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Below is a family biography included in Biographical and Historical Memoirs of Garland County, Arkansas published by Goodspeed Publishing Company in 1890.  These biographies are valuable for genealogy research in discovering missing ancestors or filling in the details of a family tree. Family biographies often include far more information than can be found in a census record or obituary.  Details will vary with each biography but will often include the date and place of birth, parent names including mothers' maiden name, name of wife including maiden name, her parents' names, name of children (including spouses if married), former places of residence, occupation details, military service, church and social organization affiliations, and more.  There are often ancestry details included that cannot be found in any other type of genealogical record.

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Maj. William H. Gaines, one of the prominent pioneers of Hot Springs, Ark., was born near Charleston, Va., June 30, 1797, and is a son of Abner and Elizabeth (Matthews) Gaines, both natives of England. Three Gaines brothers came from England at an early day, and one of them, Abner, settled in Kentucky, taught school, and in connection carried on farming. He died in Boone County of that State, and there his wife also passed her last days. Their family consisted of twelve children, eight sons and four daughters, only three of whom are now living, two sisters and Maj. William H. Gaines. The last-named was reared in Kentucky, and owing to the scarcity of schools received but a limited education. At the age of fifteen years he began learning the black smith trade, and served his time, but was obliged to go to school two months in order to be able to keep accounts. He carried on his trade in Boone County for about twelve years, and manufactured wagons, carts, tools of all kinds, shipped them South, and was extensively engaged in the manufacturing trade. In 1830 he settled in Chicot County, Ark., which was six years previous to the date of the State’s admission into the Union, and at that time very thinly settled. He then embarked in farming and raising cotton, which he carried on extensively until the slaves were made free, when he lost heavily. He was the owner of 165 slaves, old and young, and after the war he tried to continue his farming operations but was compelled to give it up, thus losing a vast amount of money, besides losing considerable by endorsing his friends’ notes. In 1851 he removed to Hot Springs, where he has since made his home. At that time there were but few houses, and all of them open summer houses. Previous to his removal to the springs he had visited the place several times for his health, and at last took up his residence there. The Major was in poor circumstances for a while after the war, but he was not a man to give up easily, and he soon retrieved his fallen fortune. He was first married in 1819 to Miss Litha Early, by whom he has one child living: Virenda, wife of George W. Sappington. Mrs. Gaines died in 1828, and in the spring of 1849 he married Miss Maria Belding, who bore him seven children, all married but one, a daughter, at home. His second wife was one of the heirs to the Belding property, which was in litigation for many years, but finally the property went to the Government. It was through the Major’s influence that the suits were closed. He had an act passed in Congress authorizing Gaines, Rector and Hale to sue the Government; thus it was settled. The Major has done much to improve Hot Springs, is the owner of a great amount of real estate, and one of the wealthiest men of the county, although he spent a great deal of money on the property which the Government won from him. He was postmaster at Gaines’ Landing on the Mississippi River, when it was worth about $5 per quarter. He has never been an office seeker, and his life has been spent in speculating and buying real estate. He is now in his ninety-second year, but is quite active and vigorous for his years. He has a wonderful memory, and can get on his horse and ride back and forward to the city. He owns Gaines’ Block, a fine brick structure in which the bank is located, and of which one of his sons, A. B. Gaines, is president. His eldest daughter, Fannie G. (wife of C. S. Williamson), Augusta L. (wife of S. H. Stitt), and the youngest daughter, Mary P. Gaines (unmarried), reside in Hot Springs; William H., Jr. (the eldest boy), resides in Palo Pinto, Tex.; one daughter, Louisa C. (wife of E. S. Blasdel), in Los Angeles, Cal., and the youngest son, Abner L., resides in England. He has twenty-two grandchildren living, the eldest being fourteen years of age, and two great-grandchildren, the eldest twelve years old.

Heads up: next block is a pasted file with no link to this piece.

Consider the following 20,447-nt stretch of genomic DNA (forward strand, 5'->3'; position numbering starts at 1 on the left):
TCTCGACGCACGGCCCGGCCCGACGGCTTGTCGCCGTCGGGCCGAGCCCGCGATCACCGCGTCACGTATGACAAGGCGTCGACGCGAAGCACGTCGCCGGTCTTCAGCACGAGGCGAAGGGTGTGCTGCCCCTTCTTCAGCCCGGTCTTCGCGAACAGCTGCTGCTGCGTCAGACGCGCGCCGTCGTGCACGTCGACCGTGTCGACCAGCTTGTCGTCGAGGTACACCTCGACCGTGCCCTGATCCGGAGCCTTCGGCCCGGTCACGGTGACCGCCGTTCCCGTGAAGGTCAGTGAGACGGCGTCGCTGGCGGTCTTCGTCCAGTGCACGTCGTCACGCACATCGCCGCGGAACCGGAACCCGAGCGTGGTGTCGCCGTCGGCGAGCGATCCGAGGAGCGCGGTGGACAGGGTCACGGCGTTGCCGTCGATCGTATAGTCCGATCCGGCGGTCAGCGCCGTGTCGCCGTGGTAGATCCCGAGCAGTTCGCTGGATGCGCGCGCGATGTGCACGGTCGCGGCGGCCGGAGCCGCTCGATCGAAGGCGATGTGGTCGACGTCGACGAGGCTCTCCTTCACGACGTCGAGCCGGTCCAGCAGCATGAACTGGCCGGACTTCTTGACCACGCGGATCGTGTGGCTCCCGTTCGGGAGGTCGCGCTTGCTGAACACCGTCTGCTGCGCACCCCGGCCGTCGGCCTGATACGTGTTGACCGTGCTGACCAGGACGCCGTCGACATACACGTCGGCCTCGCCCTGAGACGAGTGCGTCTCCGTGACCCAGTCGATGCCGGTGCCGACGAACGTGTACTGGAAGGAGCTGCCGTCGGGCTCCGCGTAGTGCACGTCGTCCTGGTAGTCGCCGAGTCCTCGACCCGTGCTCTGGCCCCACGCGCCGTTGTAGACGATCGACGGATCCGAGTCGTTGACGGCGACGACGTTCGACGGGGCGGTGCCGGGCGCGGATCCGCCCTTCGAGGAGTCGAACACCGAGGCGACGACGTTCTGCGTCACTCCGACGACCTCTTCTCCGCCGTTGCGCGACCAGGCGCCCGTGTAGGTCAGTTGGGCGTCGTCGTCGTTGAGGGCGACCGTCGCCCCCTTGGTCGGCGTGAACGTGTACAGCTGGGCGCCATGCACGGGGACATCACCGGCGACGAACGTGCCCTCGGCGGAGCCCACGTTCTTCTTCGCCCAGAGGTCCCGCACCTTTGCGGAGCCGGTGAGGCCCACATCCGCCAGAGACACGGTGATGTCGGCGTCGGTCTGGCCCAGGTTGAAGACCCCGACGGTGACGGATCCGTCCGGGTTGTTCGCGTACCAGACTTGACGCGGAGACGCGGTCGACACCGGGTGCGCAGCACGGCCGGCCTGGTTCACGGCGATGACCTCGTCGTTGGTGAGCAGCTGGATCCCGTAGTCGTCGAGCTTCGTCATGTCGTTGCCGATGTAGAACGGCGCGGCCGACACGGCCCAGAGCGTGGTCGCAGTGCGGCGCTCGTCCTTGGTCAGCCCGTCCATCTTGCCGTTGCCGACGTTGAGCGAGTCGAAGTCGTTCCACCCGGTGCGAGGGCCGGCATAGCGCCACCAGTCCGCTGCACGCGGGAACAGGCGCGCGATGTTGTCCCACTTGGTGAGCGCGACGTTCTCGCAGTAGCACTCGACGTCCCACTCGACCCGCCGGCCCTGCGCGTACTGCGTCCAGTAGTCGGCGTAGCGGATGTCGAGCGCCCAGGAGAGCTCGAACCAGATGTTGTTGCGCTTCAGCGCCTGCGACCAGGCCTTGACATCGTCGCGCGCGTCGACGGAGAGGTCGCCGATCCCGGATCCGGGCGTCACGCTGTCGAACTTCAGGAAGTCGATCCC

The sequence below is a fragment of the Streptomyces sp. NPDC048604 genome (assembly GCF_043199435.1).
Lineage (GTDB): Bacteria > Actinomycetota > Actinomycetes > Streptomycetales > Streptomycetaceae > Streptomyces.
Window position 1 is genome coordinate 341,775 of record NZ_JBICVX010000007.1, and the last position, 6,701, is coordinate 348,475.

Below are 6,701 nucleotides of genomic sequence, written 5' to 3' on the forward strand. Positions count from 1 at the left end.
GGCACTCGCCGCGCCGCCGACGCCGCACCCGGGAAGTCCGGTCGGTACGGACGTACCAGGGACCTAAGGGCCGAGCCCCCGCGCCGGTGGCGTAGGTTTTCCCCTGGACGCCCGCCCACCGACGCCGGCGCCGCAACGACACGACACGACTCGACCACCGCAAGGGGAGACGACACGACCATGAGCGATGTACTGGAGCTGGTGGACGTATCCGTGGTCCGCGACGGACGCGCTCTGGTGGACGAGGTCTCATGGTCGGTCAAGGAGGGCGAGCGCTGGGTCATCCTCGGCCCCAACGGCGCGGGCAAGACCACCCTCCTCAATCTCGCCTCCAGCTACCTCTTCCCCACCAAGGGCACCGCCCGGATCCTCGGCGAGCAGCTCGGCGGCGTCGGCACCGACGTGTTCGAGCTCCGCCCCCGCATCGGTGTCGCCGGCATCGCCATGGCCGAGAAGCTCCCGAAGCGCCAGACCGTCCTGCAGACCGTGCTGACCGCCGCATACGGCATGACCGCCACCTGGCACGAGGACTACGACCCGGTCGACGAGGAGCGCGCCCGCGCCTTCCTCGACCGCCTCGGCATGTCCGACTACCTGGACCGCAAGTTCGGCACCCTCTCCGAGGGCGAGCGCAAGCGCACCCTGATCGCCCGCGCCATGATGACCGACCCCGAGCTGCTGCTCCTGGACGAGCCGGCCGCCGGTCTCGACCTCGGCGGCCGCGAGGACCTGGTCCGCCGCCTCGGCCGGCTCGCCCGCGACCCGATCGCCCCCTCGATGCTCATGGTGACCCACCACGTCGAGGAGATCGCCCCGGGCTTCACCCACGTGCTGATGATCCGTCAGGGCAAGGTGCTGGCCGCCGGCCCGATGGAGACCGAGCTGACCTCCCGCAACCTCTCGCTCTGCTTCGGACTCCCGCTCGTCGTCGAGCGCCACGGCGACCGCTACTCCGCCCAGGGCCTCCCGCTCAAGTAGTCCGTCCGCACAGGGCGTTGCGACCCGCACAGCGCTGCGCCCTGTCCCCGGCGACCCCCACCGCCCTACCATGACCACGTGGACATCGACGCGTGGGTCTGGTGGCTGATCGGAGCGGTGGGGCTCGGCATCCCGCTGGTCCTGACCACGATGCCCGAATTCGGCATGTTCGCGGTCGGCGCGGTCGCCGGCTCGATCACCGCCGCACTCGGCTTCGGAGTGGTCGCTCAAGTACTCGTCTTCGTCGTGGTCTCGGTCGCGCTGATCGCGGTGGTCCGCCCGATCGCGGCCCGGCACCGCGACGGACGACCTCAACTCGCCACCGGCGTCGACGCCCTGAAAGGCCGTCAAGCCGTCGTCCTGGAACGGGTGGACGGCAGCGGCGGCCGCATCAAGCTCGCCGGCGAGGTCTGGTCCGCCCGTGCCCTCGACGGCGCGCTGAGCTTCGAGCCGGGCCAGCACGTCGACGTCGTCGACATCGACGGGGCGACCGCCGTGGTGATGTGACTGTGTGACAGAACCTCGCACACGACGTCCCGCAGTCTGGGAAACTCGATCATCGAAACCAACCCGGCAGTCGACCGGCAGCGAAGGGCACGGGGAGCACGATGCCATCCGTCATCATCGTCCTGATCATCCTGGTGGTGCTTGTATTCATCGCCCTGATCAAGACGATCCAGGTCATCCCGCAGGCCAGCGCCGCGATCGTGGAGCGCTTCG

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This family biography is one of 55 biographies included in Biographical and Historical Memoirs of Garland County, Arkansas published in 1890.  For the complete description, click here: Garland County, Arkansas History, Genealogy, and Maps

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